The Castello di Guarene’s gourmet restaurant, Vele, also resides on the main floor and features an escape route — it’s not for guests trying to duck out on the check, though. Fearing invaders, the count included a long escape tunnel in the original design. While it apparently was never used by the Reoros, it gets plenty of use today because it connects the hotel’s amazing grotto swimming pool that’s bathed in colourful recessed lighting with the property’s compact but impressive spa, staffed by highly-trained therapists.
The main floor also features a small billiards room, a lovely little bar and a cute bistro restaurant — the castle’s original kitchen —that’s used when the main dining room is closed.
While each of the 15 guest rooms is unique in its own right, there are several that stand out from the rest in grandeur and are always in high demand. A perfect example of that is the sublime Castle Luxury Room named after the count’s father, Andrea Traiano. Located on the third floor, the Traiano Room’s main feature is a white arch that runs from one side of the spacious suite to the other. Fine Chinese fabrics dating back to the 1700s and silk velvet draperies adorn the room’s impressive four poster bed.
Above: Each room at the castle is unique and many still feature their 17th-century furnishings.
Another highly sought-after room is the one named after Vittoria di Revello, whose family bought the castle from the Reoros. The room is wrapped in warm red fabric and offers breathtaking views of the surrounding hills, named after the Roero family, and the far-off Alps.
The Bishop’s Room, which was intended to be Count Roero’s bedroom, features a priceless Bandera fabric bed and the room’s furniture is covered in multicoloured wool embroidery, which was inherited by the count from his cousin, the Bishop of Alba, the nearest city to Guarene.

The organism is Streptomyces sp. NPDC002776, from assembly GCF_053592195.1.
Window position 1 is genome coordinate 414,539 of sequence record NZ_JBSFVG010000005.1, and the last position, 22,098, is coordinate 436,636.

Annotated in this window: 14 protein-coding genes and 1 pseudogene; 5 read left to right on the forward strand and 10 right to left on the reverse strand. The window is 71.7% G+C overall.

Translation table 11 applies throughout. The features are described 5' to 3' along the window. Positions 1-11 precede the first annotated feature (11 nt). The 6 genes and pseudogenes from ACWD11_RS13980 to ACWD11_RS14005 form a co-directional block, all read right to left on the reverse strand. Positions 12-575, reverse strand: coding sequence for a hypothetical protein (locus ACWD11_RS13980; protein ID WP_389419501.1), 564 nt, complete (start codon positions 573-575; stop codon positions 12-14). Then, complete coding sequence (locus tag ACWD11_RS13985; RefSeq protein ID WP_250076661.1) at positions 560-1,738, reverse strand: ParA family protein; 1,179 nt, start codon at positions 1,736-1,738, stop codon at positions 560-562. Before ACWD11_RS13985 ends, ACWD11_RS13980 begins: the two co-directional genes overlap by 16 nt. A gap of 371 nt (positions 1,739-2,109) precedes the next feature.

One of the main activities of guests staying at Castello di Guarene is to visit the area’s many wineries for tastings, or to pull up a chair at one of the area’s famed restaurants which have earned Michelin stars.
There’s even a wine route through the Langhe and Roero hills — separated by the Tanaro River — that takes you through the small villages, rolling vineyards and thick woods that make up this idyllic area of Italy. Oh, and the Alps are never out of sight.
Because this wine region gets less traffic than Tuscany, the winding roads are less travelled and accommodation is plentiful. Three wineries experts say you must visit to truly appreciate the products produced here are the Manzone vineyard, maker of the best Barolo in Italy; the Ca’ del Baio estate, where Barbaresco, considered the poor cousin of Barolo is produced — it’s actually velvety in taste and really quite good; and the large traditional wineries run by Adriana Marzi and Roberto Bruno, where the art of wine making has changed little over the centuries.
While exploring the area’s wine region, you’ll come across plenty of small restaurants and trattorias where nona (grandma) still rules the kitchen, but there are 39 — at last count — Michelin star restaurants within driving distance of Guaene and, unlike their big city cousins, these gourmet rooms are affordable.
One of the highlights of my trip was a table the Castillo di Guarene staff reserved for me at the one-star Michelin Massimocamia Restorante in nearby La Morra, on Alba Rd.
Chef Massimo Camia, a delightful man with a moonbeam face and an infectious smile, serves up classical dishes that are among the best this traveller has ever enjoyed. The taste of his veal cheek smothered in a Barolo reduction and the green ravioli pasta he infuses with pesto still linger on my tongue weeks after my visit.
Castillo di Guarene will treat you like royalty when you visit Piedmont.
• Guarne is in the Piedmont wine region and is a 90 minute drive from Turin.
• The best way to get to Turin from Toronto, Vancouver or Calgary is with KLM Royal Dutch Airlines via Amsterdam.
• There are over 30 Michelin star restaurants in the Piedmont area and each tries to outdo the other with fabulous dishes using local farm-to-table ingredients. Staff at the Castello di Guarene will be more than happy to recommend one that suits your palette.
• There are many wine tours available of the fabulous Piedmont vineyards. The best time to visit is late fall at harvest time but winter, when rates are low, is a great value.
• Rates at the Castello di Guarene start around $500 a night but the experience is priceless. For more information on Castello di Guarene and to see rates, go to https://www.castellodiguarene.com/